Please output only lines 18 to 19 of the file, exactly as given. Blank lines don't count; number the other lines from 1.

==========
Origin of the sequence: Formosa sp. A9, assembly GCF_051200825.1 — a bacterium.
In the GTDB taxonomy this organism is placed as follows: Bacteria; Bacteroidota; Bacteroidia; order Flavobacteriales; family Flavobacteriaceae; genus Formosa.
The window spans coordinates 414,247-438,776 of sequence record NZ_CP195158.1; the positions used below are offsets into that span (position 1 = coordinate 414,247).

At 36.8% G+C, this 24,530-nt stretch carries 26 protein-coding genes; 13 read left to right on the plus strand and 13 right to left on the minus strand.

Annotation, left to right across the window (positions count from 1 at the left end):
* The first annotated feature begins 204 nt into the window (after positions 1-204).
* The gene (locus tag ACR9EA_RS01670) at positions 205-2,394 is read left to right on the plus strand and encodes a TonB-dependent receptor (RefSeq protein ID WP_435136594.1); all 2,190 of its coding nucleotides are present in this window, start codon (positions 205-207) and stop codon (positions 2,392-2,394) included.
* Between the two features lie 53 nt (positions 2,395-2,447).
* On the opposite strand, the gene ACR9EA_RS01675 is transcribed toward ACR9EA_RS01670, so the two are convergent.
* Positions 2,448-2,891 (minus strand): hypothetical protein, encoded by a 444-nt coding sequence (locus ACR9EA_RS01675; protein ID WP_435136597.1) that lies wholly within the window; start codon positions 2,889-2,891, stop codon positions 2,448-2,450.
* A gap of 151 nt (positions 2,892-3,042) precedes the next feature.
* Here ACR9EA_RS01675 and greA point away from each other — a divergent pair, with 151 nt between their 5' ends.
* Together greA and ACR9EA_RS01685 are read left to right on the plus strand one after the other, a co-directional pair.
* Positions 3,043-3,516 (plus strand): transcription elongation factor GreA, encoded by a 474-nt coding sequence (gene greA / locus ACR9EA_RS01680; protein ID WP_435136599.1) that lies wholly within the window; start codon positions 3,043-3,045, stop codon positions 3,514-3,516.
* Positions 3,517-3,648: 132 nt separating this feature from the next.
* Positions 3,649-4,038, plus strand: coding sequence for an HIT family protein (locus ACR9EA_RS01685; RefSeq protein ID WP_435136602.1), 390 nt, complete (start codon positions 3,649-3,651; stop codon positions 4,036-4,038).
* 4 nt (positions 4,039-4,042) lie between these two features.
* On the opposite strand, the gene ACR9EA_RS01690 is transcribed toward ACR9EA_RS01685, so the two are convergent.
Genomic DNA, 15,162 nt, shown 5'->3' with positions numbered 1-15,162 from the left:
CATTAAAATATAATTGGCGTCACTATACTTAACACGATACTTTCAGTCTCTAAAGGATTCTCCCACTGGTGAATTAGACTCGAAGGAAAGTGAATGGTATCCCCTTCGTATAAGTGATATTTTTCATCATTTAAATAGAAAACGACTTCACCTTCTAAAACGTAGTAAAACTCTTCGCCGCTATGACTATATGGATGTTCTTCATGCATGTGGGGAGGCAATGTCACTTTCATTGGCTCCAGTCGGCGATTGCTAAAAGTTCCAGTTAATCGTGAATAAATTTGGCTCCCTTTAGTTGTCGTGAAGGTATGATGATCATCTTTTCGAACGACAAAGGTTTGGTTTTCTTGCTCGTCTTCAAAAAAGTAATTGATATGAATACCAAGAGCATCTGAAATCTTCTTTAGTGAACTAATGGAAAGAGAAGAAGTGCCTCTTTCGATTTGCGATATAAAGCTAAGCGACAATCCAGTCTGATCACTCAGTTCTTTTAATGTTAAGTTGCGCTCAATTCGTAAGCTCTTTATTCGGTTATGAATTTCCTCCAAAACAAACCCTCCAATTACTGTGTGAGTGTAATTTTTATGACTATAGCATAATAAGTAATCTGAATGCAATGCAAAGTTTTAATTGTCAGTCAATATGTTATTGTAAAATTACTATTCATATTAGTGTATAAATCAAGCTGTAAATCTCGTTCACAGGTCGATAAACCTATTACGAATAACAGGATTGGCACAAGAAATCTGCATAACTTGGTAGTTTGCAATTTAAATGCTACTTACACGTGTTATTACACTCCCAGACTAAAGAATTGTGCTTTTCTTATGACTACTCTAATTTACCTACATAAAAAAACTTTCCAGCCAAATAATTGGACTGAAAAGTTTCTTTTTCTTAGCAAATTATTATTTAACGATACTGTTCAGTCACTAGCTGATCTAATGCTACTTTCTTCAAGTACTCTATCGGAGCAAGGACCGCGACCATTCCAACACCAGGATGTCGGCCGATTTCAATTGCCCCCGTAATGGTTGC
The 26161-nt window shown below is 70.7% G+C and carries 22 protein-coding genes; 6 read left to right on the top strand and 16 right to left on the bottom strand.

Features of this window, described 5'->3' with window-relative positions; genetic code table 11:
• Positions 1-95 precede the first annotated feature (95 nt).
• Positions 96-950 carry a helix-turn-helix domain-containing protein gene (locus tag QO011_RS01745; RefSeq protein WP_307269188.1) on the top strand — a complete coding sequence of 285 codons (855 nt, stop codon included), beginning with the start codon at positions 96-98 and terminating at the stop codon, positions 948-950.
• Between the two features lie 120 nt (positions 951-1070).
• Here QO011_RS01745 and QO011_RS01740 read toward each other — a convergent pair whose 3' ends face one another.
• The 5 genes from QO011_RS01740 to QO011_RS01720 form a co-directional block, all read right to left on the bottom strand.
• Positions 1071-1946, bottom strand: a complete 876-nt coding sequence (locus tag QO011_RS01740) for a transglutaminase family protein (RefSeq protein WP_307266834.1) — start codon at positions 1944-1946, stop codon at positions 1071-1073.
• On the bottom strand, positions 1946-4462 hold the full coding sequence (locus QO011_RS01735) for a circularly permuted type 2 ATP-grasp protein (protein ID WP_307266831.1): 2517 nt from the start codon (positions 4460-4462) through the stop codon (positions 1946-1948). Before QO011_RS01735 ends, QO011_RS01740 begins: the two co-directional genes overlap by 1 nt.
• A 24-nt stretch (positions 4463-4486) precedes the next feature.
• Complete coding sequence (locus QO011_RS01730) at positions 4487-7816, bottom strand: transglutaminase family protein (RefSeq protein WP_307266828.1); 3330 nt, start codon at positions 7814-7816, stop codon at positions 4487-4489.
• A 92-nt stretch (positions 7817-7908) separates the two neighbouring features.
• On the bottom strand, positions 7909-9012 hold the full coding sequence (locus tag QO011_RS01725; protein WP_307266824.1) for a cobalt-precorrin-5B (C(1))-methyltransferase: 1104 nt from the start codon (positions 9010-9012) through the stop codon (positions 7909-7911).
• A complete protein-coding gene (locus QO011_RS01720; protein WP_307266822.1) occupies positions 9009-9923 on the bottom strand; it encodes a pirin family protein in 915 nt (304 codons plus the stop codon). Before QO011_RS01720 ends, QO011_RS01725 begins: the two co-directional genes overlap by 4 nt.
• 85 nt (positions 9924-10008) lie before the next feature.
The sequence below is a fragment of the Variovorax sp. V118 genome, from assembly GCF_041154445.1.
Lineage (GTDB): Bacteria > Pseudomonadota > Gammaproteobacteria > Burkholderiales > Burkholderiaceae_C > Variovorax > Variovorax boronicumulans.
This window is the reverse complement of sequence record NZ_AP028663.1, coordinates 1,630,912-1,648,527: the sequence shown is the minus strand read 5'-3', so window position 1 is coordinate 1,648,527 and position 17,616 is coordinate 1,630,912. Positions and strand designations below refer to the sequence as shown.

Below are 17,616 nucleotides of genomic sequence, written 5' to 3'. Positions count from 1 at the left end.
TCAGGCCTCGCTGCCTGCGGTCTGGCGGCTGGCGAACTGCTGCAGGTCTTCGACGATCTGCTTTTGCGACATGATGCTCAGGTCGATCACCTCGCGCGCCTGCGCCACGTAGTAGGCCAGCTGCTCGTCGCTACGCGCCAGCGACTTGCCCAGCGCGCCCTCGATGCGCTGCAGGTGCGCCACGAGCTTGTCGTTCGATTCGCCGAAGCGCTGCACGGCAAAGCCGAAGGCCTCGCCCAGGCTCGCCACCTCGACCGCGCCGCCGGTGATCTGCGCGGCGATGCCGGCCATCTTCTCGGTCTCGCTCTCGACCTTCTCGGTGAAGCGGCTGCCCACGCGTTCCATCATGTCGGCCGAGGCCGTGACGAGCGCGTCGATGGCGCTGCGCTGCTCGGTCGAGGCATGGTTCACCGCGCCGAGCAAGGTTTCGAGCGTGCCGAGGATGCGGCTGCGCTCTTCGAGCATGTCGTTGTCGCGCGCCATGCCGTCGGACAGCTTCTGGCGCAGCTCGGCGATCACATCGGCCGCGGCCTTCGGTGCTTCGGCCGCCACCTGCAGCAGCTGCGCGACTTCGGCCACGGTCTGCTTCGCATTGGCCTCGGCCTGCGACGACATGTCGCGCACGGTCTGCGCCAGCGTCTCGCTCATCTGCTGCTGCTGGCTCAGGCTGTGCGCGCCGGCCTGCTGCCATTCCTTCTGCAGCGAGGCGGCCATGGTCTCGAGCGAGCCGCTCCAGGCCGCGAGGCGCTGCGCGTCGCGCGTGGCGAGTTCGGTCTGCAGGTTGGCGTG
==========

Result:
* On the opposite strand, the gene ACR9EA_RS01690 is transcribed toward ACR9EA_RS01685, so the two are convergent.
Genomic DNA, 15,162 nt, shown 5'->3' with positions numbered 1-15,162 from the left: